Having married Odysseus, Penelope leaves her father's palace and moves in with her husband. Icarius followed the chariot for a long time and begged his daughter to stay. Odysseus only says: “Either you go to Ithaca of your own free will, or, if your father is dearer to you, stay here, but without me!” Instead of answering, Penelope only lowered the coverlet (Graves, 1992, p. 476).
A bedspread is like a curtain, like a curtain, a canopy that separates one space from another. At the same time, it is something that can be woven and created by hand. Weaving as women's magic, the magic of the matriarchal world. “The most important components of early human culture were created by woman and her spirit of invention. Basic achievements such as keeping fire, preparing food and intoxicating drinks, sewing clothes, spinning and weaving, and making pottery, etc., are part of women's primordial territory. They were not originally “technical” achievements in the sense in which this definition is used by the patriarchal consciousness, but rather were rituals shrouded in symbolism. They should be called primary mysteries, since they deal with the mysteries of the unconscious, with symbolic activity, but not yet with mysteries in which cognition is present” (Neumann 1994, p. 78).

Here the bedspread is a prototype of the same shroud, the bedspread of the grooms, for which Penelope is famous for weaving. By lowering the veil, Penelope learns to hide herself, her thoughts and feelings from those who, in her opinion, do not need to know them. It becomes invisible, inaccessible, inaccessible.

“Thinking is a function that strives to comprehend the world and adapt to it through intellectual knowledge, that is, through logical conclusions,” defines Yolanda Jacobi (1996).

Jung speaks of two types of thinking: “definitely directed... verbal thinking... an instrument of culture,” thinking “for others” associated with speech, and thinking “dreaming, fantasizing...
fantastic-mythological thinking in ancient times... thinking of children... thinking in dreams”, thinking “for oneself”, associated with the flow of images (Jung, 1994, pp. 31–37). In our opinion, Jung’s definite-directed thinking is a function of thinking that has reached the patriarchal level of development, and thinking-dreaming is a function of thinking at the matriarchal level.

How often do we weave a veil of daytime meanings and cannot find answers to our questions, and at night, in our sleep, we dissolve daytime beliefs in order to discover answer images.

Let's return to the myth. After living with Odysseus for several years and giving birth to a son, Penelope is forced to leave her husband. He must fulfill the oath once given to Elena's father. In addition, the oracle says that without Odysseus the Trojan War cannot be won. But Odysseus also received a prediction: “If you go to Troy, you will return home only after twenty years, lonely and poor.”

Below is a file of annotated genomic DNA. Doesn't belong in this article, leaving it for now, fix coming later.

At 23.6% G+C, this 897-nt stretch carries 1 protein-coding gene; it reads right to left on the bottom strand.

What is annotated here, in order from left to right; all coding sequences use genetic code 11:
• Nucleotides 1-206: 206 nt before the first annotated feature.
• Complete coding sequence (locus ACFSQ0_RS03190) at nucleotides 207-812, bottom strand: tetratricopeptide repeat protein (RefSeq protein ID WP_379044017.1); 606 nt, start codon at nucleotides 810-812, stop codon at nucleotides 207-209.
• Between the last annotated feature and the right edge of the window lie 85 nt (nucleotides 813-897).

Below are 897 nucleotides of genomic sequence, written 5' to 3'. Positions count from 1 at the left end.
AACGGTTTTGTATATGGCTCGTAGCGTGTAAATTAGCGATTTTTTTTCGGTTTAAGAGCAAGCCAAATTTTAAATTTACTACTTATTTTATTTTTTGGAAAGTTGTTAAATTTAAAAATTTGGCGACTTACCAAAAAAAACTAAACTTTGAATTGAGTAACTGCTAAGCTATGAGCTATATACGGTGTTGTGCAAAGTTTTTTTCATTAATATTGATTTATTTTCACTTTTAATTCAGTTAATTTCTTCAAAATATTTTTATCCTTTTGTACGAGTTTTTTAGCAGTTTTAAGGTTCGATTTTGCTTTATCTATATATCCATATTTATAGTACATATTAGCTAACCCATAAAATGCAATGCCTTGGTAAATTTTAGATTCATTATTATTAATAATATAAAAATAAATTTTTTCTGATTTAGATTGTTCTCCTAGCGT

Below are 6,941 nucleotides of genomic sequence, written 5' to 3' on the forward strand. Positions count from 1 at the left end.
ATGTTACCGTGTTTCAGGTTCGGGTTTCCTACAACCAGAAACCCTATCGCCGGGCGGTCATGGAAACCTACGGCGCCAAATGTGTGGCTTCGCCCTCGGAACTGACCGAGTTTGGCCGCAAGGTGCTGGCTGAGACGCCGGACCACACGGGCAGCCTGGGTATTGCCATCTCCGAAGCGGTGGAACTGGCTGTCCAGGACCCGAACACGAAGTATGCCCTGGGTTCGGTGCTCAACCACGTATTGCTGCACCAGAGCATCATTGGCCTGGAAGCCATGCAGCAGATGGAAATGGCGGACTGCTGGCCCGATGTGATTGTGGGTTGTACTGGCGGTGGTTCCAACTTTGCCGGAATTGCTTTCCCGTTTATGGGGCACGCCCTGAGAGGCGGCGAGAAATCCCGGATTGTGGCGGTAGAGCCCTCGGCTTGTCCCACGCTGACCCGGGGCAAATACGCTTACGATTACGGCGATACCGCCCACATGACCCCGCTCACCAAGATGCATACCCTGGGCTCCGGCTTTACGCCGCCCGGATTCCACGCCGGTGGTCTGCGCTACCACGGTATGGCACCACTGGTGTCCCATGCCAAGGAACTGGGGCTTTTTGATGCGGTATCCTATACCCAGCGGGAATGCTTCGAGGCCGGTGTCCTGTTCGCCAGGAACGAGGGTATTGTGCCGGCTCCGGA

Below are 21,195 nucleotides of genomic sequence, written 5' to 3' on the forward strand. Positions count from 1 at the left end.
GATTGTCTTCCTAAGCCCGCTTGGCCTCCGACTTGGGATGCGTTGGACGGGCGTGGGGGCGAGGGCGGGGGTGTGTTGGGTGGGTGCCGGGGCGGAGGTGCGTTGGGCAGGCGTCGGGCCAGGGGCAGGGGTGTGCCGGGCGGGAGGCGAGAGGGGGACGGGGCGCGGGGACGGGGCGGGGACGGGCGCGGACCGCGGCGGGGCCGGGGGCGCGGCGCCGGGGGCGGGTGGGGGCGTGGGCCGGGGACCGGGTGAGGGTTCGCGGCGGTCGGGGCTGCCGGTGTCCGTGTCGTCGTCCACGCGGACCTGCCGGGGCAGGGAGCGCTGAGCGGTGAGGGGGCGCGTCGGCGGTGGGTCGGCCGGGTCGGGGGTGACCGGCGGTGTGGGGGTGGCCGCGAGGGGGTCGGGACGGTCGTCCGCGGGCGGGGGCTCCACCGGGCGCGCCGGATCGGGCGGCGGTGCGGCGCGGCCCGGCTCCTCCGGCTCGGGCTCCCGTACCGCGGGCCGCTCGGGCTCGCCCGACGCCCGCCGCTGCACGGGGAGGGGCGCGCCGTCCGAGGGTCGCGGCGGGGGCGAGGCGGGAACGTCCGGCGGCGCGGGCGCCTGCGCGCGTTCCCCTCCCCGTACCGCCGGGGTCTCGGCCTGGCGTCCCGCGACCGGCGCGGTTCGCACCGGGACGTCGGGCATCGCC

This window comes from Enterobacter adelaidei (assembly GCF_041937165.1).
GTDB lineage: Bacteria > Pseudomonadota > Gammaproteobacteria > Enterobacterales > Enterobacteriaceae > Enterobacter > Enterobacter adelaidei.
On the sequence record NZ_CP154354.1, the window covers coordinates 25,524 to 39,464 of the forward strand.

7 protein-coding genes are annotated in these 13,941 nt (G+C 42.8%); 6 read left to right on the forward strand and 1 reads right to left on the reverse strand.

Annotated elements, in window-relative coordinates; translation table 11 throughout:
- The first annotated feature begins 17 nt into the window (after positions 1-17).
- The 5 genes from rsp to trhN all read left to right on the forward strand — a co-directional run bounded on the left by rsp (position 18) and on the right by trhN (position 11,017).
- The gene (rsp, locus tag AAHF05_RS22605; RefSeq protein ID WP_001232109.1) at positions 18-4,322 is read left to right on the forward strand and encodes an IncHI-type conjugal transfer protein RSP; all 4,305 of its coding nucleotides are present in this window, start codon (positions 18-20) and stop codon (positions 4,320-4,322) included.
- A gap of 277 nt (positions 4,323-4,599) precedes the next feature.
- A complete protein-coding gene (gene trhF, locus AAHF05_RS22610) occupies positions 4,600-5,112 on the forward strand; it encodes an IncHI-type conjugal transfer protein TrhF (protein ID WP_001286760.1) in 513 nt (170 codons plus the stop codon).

Therefore, when Agamemnon, Menelaus and Palamedes arrived for Odysseus, he decided to deceive them by pretending to be crazy. Odysseus, wearing a felt peasant hat in the shape of half an egg, plowed his fields with a plow harnessed to an ox and a donkey, and sowed the field with salt. Palamedes figured out his trick, snatched the baby from Penelope’s hands and put him on the ground in front of the team. Odysseus hastened to stop the animals so as not to kill his only son (Graves, 1992, p. 476). It was Penelope who brought the child to the field. For what?

It seems to us that the task is that Odysseus must leave, this is the development of thinking: Odysseus, as a symbol of patriarchal thinking, leaves to explore, conquer - to understand the world, and Penelope, as a symbol of matriarchal thinking, remains in place, her task is waiting and contemplation.

“The task of the ego at the matriarchal level of consciousness is to wait and watch for favorable and unfavorable times...” (Neumann, 1994, p. 86).
While the war lasts, everything is in a more or less understandable balance. “News reached us about how the siege of Troy was progressing: when it was better, when it was worse... I was waiting for news about Odysseus. His name was mentioned in songs, and I enjoyed such moments... Troy fell... Greek ships sailed to their homeland. That’s all” (Atwood, 2006, pp. 85–86). The return of Odysseus lasted 10 years. 10 years of uncertainty. 10 years of their personal, everyday war, his with Poseidon, hers with the suitors.

Thinking that Odysseus had died, 112 noble young men from the islands that were under the rule of Odysseus began to brazenly court his wife in the hope of marrying her and getting the throne. At first she refused, Odysseus is alive - this was predicted by a reliable oracle. Then, when they became more insistent, Penelope said that she would give an answer as soon as she had woven a shroud for her father-in-law. For three years she sat at work - weaving during the day and unraveling at night, until the suitors figured out her cunning (Graves, 1992, p. 542).

Penelope's stubbornness is annoying. Her name is shrouded in gossip like a veil. They say that she slept with all the suitors and gave birth to Pan (ibid., p. 71):
And the one who, they say, was waiting for you,
can't be found anywhere, because I gave it to everyone
Brodsky, 1993.